Return to map

Ensley Bottoms Complex

Birding Seasons:
Spring A+
Summer A
Fall A+
Winter B

View Larger Map


Submit a sighting via or

Site Description and Habitats

The Ensley complex consists of Ensley sewage ponds (aka, the “Pits”), TVA Lakes, and Riverport Road ponds. The “Pits” consist of an array of sewage sludge drying ponds - some dry and some flooded depending on rainfall and treatment. Shallow water/mudflat habitat attractive to shorebirds is abundant and large numbers of shorebirds frequent the area from March through October with smaller numbers of birds through winter. Weedy and overgrown fields and road sides support breeding Dickcissels and Northern Bobwhite and wintering White-crowned Sparrows (locally uncommon). The young forest stands and tree lines provide perches for Red-tailed Hawks, Loggerhead Shrikes, and Eastern Kingbirds. The area is not open to the general public but birders are allowed to enter. Caution: The disagreeable odors from the sludge drying ponds can be overwhelming at times. After rain, dirt roads are extremely slippery and caution must be taken.Never take risks while driving in and birding this area.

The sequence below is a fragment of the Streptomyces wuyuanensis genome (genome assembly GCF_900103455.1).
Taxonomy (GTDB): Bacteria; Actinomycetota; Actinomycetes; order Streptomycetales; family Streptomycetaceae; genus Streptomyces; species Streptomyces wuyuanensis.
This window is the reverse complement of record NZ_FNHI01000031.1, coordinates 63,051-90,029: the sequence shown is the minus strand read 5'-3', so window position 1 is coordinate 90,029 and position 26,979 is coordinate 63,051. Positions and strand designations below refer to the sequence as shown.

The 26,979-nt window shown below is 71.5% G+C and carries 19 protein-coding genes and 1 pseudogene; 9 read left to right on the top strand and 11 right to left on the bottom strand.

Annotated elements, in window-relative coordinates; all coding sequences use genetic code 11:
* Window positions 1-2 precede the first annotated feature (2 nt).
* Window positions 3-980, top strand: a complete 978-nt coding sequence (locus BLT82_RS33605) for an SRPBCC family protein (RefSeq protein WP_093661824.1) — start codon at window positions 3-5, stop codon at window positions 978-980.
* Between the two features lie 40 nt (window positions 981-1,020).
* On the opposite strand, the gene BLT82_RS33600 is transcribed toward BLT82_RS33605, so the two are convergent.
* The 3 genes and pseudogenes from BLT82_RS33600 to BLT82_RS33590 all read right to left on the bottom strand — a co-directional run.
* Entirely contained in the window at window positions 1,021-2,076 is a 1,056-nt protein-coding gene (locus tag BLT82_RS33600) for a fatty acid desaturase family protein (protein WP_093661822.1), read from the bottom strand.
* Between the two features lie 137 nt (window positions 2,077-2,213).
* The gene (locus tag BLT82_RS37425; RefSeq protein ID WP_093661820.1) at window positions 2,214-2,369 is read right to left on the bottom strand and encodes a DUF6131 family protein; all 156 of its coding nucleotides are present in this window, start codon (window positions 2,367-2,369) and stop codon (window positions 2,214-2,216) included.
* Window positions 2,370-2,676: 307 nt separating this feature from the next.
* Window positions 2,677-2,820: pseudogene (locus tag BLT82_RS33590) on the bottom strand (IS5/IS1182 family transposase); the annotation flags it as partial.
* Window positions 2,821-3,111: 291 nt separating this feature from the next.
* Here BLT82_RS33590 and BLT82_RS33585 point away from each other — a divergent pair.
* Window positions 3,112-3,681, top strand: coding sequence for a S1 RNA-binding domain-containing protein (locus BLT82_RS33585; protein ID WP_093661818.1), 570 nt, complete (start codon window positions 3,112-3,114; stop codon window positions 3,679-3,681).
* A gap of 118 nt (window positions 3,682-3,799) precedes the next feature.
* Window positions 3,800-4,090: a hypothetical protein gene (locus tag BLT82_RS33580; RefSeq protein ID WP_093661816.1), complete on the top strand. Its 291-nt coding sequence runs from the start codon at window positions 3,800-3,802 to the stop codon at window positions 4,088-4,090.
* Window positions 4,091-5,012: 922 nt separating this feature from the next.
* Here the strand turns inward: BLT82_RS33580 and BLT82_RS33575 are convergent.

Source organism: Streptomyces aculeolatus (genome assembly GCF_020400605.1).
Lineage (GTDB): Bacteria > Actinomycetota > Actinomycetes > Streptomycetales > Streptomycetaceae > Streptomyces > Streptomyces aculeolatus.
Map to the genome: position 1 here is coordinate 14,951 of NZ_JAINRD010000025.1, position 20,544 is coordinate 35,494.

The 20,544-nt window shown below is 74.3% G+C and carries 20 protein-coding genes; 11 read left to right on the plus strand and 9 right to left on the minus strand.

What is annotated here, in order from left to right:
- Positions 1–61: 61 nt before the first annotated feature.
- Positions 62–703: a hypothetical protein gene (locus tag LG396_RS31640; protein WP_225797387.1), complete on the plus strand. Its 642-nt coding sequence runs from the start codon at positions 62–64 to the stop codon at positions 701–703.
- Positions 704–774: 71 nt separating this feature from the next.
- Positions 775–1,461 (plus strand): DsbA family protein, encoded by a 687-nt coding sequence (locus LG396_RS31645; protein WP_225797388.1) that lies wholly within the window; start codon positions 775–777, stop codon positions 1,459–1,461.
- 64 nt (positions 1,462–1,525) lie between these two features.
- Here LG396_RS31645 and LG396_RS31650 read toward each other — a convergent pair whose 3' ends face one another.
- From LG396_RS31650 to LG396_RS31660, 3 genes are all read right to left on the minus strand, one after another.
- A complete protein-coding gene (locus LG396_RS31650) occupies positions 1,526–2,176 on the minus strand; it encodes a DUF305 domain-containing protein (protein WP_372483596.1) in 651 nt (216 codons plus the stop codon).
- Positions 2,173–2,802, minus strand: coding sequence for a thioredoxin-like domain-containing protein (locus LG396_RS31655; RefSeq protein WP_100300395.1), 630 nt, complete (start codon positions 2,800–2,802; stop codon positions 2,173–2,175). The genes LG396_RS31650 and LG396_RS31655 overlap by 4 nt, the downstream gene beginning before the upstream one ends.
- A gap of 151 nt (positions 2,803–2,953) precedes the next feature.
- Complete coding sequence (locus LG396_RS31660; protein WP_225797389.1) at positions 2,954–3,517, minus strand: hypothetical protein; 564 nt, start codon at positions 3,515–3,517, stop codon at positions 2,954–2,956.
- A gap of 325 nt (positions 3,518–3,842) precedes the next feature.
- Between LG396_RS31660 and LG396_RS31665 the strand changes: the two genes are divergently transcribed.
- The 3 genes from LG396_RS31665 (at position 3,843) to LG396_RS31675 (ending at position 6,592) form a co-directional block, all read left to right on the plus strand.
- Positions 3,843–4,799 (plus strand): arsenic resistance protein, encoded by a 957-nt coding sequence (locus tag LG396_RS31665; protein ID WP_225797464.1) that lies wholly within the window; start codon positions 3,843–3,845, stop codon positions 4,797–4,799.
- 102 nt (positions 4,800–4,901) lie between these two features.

TVA Lakes are coal ash pools that have varied amounts of water and exposed mud flats. A variety of shorebirds use these ponds, we well as Black-bellied Whistling Ducks, and other ducks and geese. Least Terns have attempted to breed on the ponds and are found here in spring through early fall. The Painted Bunting site on TVA property (directions below) has a variety of early successional habitats for Orchard Orioles, Dickcissels, Indigo Buntings, and Painted Buntings. A variety of passerine migrants can be found here as well.

Riverport Road ponds are flooded borrow pits and may provide habitat for wading birds and shorebirds when the water levels are low. The wooded, shrubby, and marshy edges are worth investigating for Least Bitterns, Anhinga, and other local specialties.

Bird species of interest

Spring and Fall Migration: Stilt Sandpiper, White-rumped Sandpiper, Baird’s Sandpiper, Wilson Phalarope, Dunlin, Black-belled Plover, American Golden Plover, Black-necked Stilts, Buff-breasted Sandpiper, Upland Sandpiper, Peregrine Falcon is regular, Mississippi Kite (spring-Summer)

Summer: Dickcissel, Northern Bobwhite, Loggerhead Shrike, Black-necked Stilts, Painted Bunting, Western Kingbird, Mississippi Kite, Scissor-tailed Flycatcher

Winter: White-crowned Sparrow, Red-tailed Hawks (Krider’s phase is occasional)

Year-Round: Loggerhead Shrike, Black-bellied Whistling Duck (present in less harsh winters)